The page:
This temple is built by Ramesses
II. It was rival to his temple in Abu Simbel.
Sadly enough, this once-a-great mortuary temple is in ruins.
The debris though is still interesting, so romantic and inspiring.
The site of the temple is almost rectangular in shape. Smaller
part of the area is allocated to the main temple of Ramesses
II, his palace and a small temple of Seti
The rest of the space is filled by magazines (storerooms) to
maintain the rectangular shape.
The Ramesseum's first and second pylons are in ruins. Between
them there is a depression representing the first court. Double
to the southwest face the king's royal palace. Before the
second pylon near the staircase is the fallen huge colossus
of Ramesses II. The feet and the pedestal of the colossus
are still in place while the head and torso are fallen on
ground. The statue could have measured 17 meters (56 ft) if
standing. Other pieces of the colossus were taken in museums
all over the world.
The second court features the Osiride pillars of the king.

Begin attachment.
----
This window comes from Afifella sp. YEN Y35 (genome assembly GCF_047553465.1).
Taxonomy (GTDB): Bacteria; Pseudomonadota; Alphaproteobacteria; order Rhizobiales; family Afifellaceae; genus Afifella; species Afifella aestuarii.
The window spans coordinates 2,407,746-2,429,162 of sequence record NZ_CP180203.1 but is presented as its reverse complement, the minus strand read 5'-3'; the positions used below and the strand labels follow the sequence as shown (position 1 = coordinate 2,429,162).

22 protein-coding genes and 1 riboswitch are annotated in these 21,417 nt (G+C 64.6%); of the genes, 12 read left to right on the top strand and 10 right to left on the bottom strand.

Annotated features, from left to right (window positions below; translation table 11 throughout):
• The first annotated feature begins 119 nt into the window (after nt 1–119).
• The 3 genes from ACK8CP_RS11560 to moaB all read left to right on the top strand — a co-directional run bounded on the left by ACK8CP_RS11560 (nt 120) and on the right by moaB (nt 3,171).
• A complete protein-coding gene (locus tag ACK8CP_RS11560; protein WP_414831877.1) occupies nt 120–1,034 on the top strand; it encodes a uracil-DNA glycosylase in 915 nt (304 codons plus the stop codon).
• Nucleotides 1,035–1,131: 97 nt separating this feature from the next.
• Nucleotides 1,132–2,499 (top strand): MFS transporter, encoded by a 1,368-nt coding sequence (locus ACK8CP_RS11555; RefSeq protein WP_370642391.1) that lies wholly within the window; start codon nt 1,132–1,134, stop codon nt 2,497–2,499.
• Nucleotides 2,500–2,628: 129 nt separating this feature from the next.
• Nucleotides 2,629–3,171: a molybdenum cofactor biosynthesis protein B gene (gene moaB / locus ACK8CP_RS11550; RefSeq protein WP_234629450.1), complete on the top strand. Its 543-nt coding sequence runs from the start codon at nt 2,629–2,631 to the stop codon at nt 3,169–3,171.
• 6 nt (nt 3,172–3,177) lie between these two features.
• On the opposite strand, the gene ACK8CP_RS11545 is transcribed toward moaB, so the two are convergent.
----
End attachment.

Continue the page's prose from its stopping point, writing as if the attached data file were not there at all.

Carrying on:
Wall reliefs here illustrate Ramesses II's victories and offerings
god of fertility.
Near the entrance of the first hypostyle
hall, a head of one of two granite statues of the king lies
on ground. The hypostyle hall had once 48 columns of which
only 29 stand today. They have calyx and bud capitals. Once
again reliefs here depict Ramesses II's battles and the figures
of his sons.
The vestibule that follows has an astronomical ceiling that
features the twelve months of the year, one of the oldest
illustrations of its kind in history. The temple had also
several rooms including other vestibules, a barque
hall and a sanctuary. The smaller shrine of Seti I is to northeast
of Ramesses II's temple.